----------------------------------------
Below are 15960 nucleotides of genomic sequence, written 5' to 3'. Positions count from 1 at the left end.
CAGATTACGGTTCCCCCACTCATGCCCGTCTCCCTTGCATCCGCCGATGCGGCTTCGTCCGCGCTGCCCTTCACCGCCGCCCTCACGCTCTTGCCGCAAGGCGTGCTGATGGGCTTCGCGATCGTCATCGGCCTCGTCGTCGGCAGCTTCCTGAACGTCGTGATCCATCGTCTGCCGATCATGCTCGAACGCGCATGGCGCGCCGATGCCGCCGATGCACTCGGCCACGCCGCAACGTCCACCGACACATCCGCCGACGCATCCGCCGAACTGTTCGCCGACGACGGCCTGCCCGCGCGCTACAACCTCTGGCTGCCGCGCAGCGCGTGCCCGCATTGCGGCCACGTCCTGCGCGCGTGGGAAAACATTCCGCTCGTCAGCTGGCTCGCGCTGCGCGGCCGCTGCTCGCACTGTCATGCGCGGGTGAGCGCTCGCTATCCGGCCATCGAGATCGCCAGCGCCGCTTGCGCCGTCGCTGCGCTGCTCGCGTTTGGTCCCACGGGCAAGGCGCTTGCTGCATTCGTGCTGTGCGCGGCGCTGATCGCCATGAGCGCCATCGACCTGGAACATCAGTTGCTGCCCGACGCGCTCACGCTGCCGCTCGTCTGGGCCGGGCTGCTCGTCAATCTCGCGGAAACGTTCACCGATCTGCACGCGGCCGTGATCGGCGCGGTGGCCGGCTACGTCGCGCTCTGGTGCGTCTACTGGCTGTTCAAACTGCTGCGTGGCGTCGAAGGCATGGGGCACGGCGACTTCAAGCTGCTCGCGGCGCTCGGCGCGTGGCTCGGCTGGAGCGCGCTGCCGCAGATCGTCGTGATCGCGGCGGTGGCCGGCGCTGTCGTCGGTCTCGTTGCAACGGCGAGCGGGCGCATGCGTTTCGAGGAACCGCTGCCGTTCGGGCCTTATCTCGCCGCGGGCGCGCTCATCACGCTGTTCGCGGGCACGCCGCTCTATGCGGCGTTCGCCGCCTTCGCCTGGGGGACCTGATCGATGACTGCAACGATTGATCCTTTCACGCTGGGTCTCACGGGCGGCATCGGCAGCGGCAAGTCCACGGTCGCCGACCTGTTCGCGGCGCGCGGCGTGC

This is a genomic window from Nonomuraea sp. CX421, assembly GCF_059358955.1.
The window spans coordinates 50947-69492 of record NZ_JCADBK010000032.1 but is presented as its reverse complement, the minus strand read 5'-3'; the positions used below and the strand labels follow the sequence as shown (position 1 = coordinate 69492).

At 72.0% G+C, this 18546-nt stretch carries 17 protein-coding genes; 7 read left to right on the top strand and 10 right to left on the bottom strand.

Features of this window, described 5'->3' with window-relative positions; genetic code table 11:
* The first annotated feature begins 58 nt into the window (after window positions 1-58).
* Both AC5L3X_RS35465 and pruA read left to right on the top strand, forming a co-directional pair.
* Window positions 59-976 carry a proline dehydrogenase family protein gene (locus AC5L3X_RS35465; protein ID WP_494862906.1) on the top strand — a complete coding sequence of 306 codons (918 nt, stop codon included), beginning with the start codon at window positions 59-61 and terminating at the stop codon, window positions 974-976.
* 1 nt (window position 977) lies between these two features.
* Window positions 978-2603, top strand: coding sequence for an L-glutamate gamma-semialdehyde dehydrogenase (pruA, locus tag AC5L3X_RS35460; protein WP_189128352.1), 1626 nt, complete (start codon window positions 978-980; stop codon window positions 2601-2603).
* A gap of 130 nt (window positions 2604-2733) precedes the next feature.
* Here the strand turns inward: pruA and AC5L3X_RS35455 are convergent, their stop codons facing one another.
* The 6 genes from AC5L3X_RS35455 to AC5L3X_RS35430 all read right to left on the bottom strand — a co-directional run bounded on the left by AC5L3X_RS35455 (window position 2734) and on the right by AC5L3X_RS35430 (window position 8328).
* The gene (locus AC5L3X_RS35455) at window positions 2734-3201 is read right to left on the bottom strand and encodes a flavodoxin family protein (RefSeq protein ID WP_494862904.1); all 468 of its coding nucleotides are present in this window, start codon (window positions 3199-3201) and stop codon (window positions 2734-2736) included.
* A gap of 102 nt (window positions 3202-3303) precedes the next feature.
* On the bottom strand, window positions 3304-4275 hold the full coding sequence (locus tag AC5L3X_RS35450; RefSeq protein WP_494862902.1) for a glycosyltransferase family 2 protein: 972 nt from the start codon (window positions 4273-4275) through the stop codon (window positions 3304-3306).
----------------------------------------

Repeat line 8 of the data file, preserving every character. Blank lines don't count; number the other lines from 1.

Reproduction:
* Both AC5L3X_RS35465 and pruA read left to right on the top strand, forming a co-directional pair.